Possessory title acquired after agreement to sell can't be disturbed by transferer: Supreme Court

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Possessory rights of the prospective purchaser cannot be invaded by the transferer or any person claiming under him, top court has held.

The Supreme Court has held that an agreement to sell may not be regarded as a transaction of sale or a document transferring the proprietary rights in an immovable property but the prospective purchaser having performed his part of the contract and lawfully in possession acquires possessory title.

This is liable to be protected in view of Section 53A of the Transfer of Property Act, 1882. The said possessory rights of the prospective purchaser cannot be invaded by the transferer or any person claiming under him, a bench of Justices Dipankar Datta and Pankaj Mithal said.

The apex court also declared any such practice or tradition such as general power of attorney prevalent would not override the specific provisions of law which require execution of a document of title or transfer and its registration so as to confer right and title in an immovable property of over Rs 100 in value. 

"In connection with the general power of attorney and the will so executed, the practice, if any, prevalent in any State or the High Court recognising these documents to be documents of title or documents conferring right in any immovable property is in violation of the statutory law," the bench said.

The apex court made these significant observations while dismissing an appeal filed by Ghanshyam, who lost in three courts below against Yogendra Rathi with regard to a suit property in Delhi.

It found that the plaintiff-respondent has rightly been held to be entitled for a decree of eviction with mesne profits, as it did not find any error or illegality in the decision.

The plaintiff-respondent here instituted a suit for eviction and for mesne profits on the averment that he is the owner of the property by virtue of an agreement to sell of April 10, 2002, power of attorney, a memo of possession and a receipt of payment of sale consideration as well as a “will” of the defendant appellant bequeathing the said property in his favour.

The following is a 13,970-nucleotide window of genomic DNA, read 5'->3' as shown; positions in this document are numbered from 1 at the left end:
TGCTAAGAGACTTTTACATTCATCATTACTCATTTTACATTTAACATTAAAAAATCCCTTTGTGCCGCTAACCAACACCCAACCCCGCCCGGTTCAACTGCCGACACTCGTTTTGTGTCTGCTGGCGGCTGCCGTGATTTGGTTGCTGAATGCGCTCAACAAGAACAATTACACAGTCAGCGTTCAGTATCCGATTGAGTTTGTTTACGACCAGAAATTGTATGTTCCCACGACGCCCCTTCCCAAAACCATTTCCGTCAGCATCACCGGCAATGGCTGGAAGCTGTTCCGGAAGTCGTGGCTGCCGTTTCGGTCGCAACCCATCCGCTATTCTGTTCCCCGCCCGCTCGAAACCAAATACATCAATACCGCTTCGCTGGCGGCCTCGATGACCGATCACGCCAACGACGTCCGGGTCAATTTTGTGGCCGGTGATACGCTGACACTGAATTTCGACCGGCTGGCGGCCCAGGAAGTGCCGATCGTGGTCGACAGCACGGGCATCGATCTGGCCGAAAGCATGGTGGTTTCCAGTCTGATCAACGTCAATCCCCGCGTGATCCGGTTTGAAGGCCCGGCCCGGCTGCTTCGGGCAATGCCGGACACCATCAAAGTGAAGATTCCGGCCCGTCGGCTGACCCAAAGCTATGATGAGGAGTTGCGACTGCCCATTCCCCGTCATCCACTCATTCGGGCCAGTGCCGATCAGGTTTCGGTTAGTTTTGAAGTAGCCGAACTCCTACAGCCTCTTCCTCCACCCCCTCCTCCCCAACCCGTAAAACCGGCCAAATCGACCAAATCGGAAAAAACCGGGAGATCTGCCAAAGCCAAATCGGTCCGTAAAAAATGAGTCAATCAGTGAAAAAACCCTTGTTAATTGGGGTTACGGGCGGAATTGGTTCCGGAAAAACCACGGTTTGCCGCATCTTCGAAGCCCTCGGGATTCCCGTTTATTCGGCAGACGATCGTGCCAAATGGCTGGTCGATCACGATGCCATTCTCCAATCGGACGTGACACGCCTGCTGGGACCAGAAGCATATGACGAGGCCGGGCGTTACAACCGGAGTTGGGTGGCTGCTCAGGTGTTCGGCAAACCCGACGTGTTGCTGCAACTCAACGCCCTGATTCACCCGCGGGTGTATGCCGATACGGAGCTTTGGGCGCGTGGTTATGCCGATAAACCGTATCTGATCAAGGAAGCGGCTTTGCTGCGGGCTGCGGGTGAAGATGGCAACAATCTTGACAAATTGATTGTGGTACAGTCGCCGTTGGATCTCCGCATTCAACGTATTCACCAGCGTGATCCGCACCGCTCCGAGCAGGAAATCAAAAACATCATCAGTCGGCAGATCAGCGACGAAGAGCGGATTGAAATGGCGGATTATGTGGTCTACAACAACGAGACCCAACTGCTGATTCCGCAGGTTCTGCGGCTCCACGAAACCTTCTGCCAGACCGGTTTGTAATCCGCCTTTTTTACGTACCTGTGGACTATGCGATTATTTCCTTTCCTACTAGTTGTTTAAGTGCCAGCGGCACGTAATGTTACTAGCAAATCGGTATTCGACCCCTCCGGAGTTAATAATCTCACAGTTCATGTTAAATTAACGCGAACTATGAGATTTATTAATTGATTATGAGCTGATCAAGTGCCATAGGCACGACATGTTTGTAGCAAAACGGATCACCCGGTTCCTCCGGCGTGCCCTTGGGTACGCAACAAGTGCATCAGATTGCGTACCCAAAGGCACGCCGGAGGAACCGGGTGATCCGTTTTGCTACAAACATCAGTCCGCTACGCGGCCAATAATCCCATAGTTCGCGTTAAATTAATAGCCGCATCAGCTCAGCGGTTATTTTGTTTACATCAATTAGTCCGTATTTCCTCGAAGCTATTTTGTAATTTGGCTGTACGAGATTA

The possession of the suit premises here was handed over to the plaintiff-respondent pursuant to the agreement to sell. Subsequently on the request of the defendant-appellant the plaintiff-respondent allowed the defendant-appellant to occupy the ground floor and one room on the first floor of it for a period of three months as a licencee. The defendant appellant failed to vacate the suit premises despite expiry of the licence period and termination of licence by a notice of February 18, 2003. 

The defendant-appellant contested the suit on the ground that those documents have been manipulated on blank papers. But he did not dispute the execution of any of them or that the possession memo was not executed or that the sale consideration as per the agreement was not paid.

The court, however, said no doubt, agreement to sell is not a document of title or a deed of transfer of property by sale and as such, may not confer absolute title upon the plaintiff-respondent over the suit property in view of Section 54 of the Transfer of Property Act, 1882.

Nonetheless, the agreement to sell, the payment of entire sale consideration as mentioned in the agreement itself and corroborated by the receipt of its payment and the fact that the plaintiff-respondent was put in possession of the suit property in accordance with law as is also established by the possession memo on record. This goes to prove that the plaintiff-respondent is de-facto having possessory rights over the suit property in part performance of the agreement to sell, it said.

"This possessory right of the plaintiff-respondent is not liable to be disturbed by the transferer, i.e., the defendant-appellant. The entry of the defendant-appellant over part of the suit property subsequently is simply as a licencee of the plaintiff respondent. He does not continue to occupy it in capacity of the owner," the court noted.

The court declared the appellant is simply a licencee and the licence having been terminated, he has no right to remain in possession but to restore it to the person having rightful possessory title.